Some might say that Presbyterian elder Nathan McCain was destined to become an expert gardener with a wide-ranging impact.

As McCain explains, “My father, who was born in 1901, went through an agricultural training program conducted by George Washington Carver.”

That’s the George Washington Carver, whose research and innovations in agriculture and other sciences gained worldwide fame.

McCain, who grew up with five brothers and sisters, recalls, “We grew everything from A to Z in that vegetable garden and orchard, to feed our family and others.”

Now, that shared knowledge has created a new beginning at the oldest African American church in Maumee Valley Presbytery in northwest Ohio.

The congregation, Grace Presbyterian Church in Toledo, has received a $7,500 New Worshiping Communities grant from the Presbyterian Mission Agency for an initiative designed not only to help grow food for low-income neighbors but also to provide a range of spiritual and educational ministries.

The new worshiping community, called The Gardens of Grace–Holy Harvest Ground, also has received a $15,000 grant through the Toledo Foundation’s ProMedica healthcare Advocacy Fund to feed at-risk families.

Grace Presbyterian’s commitment to feeding at-risk families spans generations. McCain got married at Grace Presbyterian 35 years ago. For much of his time there Grace has run a nutrition program for seniors. But the government agency that helps sponsor it eliminated a number of sites around the city to build a larger, consolidated center. The church now supplies that center with fresh fruits and vegetables—produced by Holy Harvest Ground.

The new worshiping community sprang to life after Grace and other congregations in the presbytery went through the New Beginnings process. Offered by the Presbyterian Mission Agency, New Beginnings is an assessment and discernment process that helps churches make meaningful decisions about their future.

“Our average age is 84,” says McCain. “We all realized that if we didn’t have a new beginning, we’d be gone in a few years.”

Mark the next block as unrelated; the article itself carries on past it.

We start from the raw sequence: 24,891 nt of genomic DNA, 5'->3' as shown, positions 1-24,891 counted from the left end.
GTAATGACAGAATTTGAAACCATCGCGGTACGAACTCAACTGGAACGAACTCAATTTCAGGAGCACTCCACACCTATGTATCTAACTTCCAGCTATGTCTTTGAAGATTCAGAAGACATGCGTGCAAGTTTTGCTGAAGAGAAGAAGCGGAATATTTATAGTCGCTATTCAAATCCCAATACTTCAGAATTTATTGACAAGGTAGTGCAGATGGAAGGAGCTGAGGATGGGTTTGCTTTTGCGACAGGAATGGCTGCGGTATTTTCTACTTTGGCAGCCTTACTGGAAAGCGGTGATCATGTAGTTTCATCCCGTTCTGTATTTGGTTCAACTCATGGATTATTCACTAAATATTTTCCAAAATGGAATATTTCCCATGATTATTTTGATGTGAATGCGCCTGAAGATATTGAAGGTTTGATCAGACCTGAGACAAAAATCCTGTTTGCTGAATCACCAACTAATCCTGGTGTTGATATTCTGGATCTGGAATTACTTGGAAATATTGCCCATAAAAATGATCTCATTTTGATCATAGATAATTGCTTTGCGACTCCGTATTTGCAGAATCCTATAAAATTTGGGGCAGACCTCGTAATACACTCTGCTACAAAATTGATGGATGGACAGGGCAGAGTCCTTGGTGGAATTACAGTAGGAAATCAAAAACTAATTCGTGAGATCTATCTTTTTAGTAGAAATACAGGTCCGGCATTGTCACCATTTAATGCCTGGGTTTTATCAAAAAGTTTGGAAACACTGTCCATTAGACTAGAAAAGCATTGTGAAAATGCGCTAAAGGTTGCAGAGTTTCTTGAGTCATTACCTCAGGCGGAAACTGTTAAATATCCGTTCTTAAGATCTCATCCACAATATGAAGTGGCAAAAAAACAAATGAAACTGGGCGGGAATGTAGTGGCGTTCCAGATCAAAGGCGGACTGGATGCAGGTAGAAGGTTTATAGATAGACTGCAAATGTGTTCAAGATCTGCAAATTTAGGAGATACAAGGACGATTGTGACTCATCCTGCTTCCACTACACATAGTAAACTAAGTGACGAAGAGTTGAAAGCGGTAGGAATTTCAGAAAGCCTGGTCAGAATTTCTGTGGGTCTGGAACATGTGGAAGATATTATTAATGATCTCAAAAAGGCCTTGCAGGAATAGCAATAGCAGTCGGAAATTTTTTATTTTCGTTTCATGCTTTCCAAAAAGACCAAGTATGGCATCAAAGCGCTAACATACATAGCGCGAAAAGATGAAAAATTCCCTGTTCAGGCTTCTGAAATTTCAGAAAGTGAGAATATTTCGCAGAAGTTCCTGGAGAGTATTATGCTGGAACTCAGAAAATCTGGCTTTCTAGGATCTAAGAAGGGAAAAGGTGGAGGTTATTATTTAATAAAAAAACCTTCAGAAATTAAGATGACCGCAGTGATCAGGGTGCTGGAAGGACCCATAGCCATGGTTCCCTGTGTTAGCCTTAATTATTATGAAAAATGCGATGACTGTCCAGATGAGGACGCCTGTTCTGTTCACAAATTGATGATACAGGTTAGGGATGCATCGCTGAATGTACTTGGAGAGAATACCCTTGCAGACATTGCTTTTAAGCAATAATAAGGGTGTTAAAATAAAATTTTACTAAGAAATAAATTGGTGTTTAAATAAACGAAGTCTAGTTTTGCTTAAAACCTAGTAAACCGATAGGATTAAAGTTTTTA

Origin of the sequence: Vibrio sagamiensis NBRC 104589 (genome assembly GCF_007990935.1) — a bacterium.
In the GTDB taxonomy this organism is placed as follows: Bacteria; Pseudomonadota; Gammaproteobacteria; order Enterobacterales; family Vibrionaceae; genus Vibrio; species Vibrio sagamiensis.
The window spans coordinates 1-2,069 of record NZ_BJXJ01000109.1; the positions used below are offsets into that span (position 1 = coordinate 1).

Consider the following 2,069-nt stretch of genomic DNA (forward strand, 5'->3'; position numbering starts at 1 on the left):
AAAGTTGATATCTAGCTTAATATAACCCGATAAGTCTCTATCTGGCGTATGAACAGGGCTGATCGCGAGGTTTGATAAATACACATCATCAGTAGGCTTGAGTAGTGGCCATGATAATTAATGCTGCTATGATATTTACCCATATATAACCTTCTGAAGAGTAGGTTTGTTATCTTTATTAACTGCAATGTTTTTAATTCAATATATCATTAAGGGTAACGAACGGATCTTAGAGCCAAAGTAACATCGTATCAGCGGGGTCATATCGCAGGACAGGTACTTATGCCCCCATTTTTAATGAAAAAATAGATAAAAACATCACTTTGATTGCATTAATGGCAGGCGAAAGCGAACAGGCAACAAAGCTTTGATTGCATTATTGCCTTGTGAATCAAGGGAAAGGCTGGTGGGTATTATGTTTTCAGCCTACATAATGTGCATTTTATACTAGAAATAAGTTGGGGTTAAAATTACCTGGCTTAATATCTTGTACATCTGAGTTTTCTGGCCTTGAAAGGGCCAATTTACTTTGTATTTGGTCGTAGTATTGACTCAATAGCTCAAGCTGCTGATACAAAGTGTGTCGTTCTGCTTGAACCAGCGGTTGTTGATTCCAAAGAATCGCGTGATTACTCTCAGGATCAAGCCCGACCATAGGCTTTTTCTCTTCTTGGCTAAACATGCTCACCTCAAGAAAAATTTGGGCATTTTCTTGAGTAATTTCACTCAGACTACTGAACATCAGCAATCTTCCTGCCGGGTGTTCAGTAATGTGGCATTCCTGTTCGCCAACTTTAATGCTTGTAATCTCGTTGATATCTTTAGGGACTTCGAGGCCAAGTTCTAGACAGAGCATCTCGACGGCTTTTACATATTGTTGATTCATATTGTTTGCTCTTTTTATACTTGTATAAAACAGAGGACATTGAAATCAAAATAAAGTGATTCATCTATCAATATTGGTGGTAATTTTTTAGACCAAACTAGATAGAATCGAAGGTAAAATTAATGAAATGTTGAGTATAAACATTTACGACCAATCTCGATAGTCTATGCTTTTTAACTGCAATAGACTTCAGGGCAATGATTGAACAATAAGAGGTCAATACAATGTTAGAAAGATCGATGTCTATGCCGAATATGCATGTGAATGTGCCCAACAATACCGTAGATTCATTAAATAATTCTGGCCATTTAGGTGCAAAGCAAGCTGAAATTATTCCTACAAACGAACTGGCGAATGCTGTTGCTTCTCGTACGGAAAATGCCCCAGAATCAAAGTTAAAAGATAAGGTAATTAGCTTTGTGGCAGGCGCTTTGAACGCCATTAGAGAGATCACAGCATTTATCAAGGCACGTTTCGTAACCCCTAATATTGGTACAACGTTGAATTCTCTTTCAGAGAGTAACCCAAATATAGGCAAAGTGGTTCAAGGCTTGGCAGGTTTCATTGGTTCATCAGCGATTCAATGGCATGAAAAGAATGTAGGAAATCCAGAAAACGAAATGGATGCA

The bounty on two acres of gardens at Holy Harvest Ground supports several food pantries, two elementary schools, and helps host cooking classes. —The Gardens of Grace

Through New Beginnings, Grace realized that its passion for nutrition and community outreachwas still there.“We found a way to stay by finding common connections with our neighboring churches that helped us work together for good,” McCain says.

In a session meeting after the New Beginnings process, Grace’s treasurer mentioned the expense of cutting the grass of several adjacent lots that the church owns.

“As we were having that conversation, several of us began to see a vision,” says McCain.

“Instead of just routinely cutting grass, we began to wonder if we could form a new worshiping community around the mission of a community cooperative garden.”

Church leaders got behind the idea, talking with congregation and community members about what this might look like. The discussions spread, with others chiming in about the growing poverty, malnutrition, and generational deficits in the larger community.

“They talked about illiterate and hungry children, the lack of educational guidance, middle-class value formation, and executive skills development for youth,” says McCain.

Eventually Grace decided to partner with an ecumenical group, Toledo Campus Ministry, to engage more college-aged students in nutrition, food literacy, and civic responsibility—to build a new worshiping community of younger adults.

“Helping Grace dig sweet potatoes helped me develop my faith experience, one step at a time,” says engineering student Alex Miller.

Holy Harvest Ground has about two acres of gardens and five raised beds, thanks to a renewed partnership with Collingwood Presbyterian Church, which founded Grace as a mission church in 1919.

With its bountiful harvest, Grace supports several food pantries and two elementary schools. Grace also supplies food that helps Collingwood host a cooking class and a monthly community-wide thanksgiving dinner.

Youth learn executive skills year-round at the Gardens of Grace. Here students build a mini hoop house over raised beds to keep harvest going in the winter. —Holy Harvest Ground

And opportunities to grow Grace’s acreage continue to come. Grace is now working with municipal agencies to turn vacant lots from liabilities into assets through a planned Mustard Seed program. “We’re working on creating a citywide program to reduce the expense of cutting grass with the state, city, and county land banks,” McCain says.

Meanwhile, the multifaceted vision for Holy Harvest Ground is becoming a reality. In late October students who worked in the gardens met with Toledo Campus Ministry for a worshiping community gathering. And last month Holy Harvest Ground gathered for its first shared meal as a worshiping community.

In addition, partners in the ministry are teaching executive skills to youth year-round at the gardens, helping to combat teenage unemployment and to build character. Seventeen at-risk youth tended the gardens this summer.

“One single mom wrote to thank us for helping her daughter become a lady,” says McCain, “for providing her with positive role models.”